Wednesday, January 09, 2019

Reviving the batteries on the FSP EP1500 UPS

Last year in December I stumbled upon an FSP EP1500 UPS in a thrift store. It was missing its outer cardboard packaging but looked otherwise in pristine condition and supplied with usb and serial cable and plastic wrapping.

There was no price tag on the unit and I asked one of the clerks what they wanted for it. He suggested about 16 dollar which to me looked like a great bargain.

I bought it and got it home. Instructions said that to leave it to charge for 6 h before turning it on which I did.
I left it charging for about 24 h before trying to start it but no cigar, it was completely dead.
Attaching an energy monitor and measured that it pulled a couple of watts but nothing happened.

Next step was to disassemble it to check the insides and access the lead acid batteries. Investigating the date codes inside the machine gave date codes in the 2013 - early 2014 region. Still the unit looked clean and unused inside.

There were two 12V 9Ah Lead-Acid batteries in series (24 V) glued together. Measuring the voltage between the poles was a sad affair both giving about 0.5 V each. This means that the battery has gone into deep sleep and needed replacement.

I tried to connect one of them to a battery charger but it failed to sense that it was being connected to a battery at all.

As a last effort I decided to connect the battery terminals to my programmable power supply. Set the voltage to 14.40 V (2.4 V * 6 cells) and set the current limit very low, initially only 10 mA.

Almost no current was consumed, only about 2 mA. Still I left it on for a couple of minutes. I then measured voltage between the poles and it had risen with a couple of tenths of a Volt.

Given this slight, small spark of life I continued to charge it over multiple days. Slowly, slowly the voltage increased as did the current consumed. After about a week of charging the voltage had inched its way up to about 11 V and the current consumption to about 50 mA. I now connected the battery charger instead and now the battery was detected.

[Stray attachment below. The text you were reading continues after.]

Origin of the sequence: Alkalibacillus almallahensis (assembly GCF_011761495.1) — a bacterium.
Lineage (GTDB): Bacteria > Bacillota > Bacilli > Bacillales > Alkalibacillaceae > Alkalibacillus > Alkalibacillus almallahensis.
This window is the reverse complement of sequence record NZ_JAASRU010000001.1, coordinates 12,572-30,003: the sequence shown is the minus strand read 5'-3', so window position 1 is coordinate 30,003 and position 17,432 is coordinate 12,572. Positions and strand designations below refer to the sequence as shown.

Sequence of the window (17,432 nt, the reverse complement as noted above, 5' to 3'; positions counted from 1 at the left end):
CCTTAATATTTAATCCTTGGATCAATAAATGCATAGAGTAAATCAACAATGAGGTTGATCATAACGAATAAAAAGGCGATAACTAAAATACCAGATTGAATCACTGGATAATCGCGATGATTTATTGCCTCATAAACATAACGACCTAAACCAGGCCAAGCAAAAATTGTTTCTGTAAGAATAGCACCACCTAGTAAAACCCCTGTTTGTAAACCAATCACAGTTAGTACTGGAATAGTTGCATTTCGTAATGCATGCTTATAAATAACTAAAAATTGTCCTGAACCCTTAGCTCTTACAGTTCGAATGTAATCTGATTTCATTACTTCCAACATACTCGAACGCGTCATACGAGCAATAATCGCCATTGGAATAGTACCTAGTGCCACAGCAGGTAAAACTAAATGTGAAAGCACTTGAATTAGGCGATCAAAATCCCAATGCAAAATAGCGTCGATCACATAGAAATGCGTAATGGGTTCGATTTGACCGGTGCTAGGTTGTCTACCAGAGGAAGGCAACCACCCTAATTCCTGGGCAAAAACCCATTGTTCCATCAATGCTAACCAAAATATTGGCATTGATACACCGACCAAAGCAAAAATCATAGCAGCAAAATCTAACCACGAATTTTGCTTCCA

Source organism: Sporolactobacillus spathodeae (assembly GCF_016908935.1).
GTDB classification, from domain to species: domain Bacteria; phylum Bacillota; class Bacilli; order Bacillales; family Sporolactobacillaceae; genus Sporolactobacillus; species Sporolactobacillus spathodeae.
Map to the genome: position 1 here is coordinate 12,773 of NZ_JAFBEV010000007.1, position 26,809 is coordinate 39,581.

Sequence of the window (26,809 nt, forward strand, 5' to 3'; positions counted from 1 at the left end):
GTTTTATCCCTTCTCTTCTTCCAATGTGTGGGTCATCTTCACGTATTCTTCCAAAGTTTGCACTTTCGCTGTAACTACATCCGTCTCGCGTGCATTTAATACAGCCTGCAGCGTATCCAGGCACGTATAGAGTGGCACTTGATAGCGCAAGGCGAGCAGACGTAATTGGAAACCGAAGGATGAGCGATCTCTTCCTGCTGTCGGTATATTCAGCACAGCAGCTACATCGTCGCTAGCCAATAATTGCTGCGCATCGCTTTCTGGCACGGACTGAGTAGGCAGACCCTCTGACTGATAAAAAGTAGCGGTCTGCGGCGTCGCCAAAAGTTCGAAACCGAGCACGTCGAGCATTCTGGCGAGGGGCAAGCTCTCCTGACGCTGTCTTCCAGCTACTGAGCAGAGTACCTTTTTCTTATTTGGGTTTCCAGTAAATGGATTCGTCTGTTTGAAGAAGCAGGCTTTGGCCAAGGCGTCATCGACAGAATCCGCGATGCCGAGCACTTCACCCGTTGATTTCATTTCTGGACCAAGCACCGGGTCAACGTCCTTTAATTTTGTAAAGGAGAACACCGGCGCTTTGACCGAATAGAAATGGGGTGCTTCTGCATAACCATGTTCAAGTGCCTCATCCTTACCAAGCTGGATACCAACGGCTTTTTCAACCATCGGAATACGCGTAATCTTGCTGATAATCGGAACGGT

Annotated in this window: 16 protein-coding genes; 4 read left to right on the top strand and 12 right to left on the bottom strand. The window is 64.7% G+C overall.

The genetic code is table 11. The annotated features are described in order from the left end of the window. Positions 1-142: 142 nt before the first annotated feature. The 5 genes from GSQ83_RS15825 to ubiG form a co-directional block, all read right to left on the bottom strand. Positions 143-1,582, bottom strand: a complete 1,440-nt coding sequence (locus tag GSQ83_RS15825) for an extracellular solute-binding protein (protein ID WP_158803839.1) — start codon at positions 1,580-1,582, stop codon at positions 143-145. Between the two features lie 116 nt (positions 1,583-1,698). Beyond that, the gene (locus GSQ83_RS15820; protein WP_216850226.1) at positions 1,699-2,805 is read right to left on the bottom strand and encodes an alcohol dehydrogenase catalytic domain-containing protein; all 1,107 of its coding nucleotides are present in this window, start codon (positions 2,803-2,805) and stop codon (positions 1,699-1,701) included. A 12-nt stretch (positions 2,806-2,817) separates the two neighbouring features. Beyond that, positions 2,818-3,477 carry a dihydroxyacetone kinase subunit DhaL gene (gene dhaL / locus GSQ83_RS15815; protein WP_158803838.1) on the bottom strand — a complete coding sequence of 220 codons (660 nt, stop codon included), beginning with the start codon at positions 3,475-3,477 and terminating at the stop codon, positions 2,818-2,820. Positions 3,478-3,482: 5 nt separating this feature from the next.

I continued to charge it at the minimum current (0.1 A) the charger allowed.
This took an additional 3 days or so but finally the battery reached the nominal max charge Voltage 14.70.
I still had no idea how much of the 9 Ah capacity that was retained.

The procedure was repeated for the other 12 V battery and it gave a similar charging response.

Now it was finally time to reassemble the unit and power it on. Lo and behold the UPS started as expected.

A power disconnect test without any load connected was conducted with the following graph:

The UPS has, how shall we say it, interesting features such as being able to power itself even though the battery percentage is 0. I also like the voltage raise observed. Runtime was 13492 seconds = 3 hours and 45 minutes.

Recharging gave the following graph.

Next up is to run the UPS with a 25% load. Its nominal capacity is 1500 VA / 900 W. I will hopefully post updates with those charts.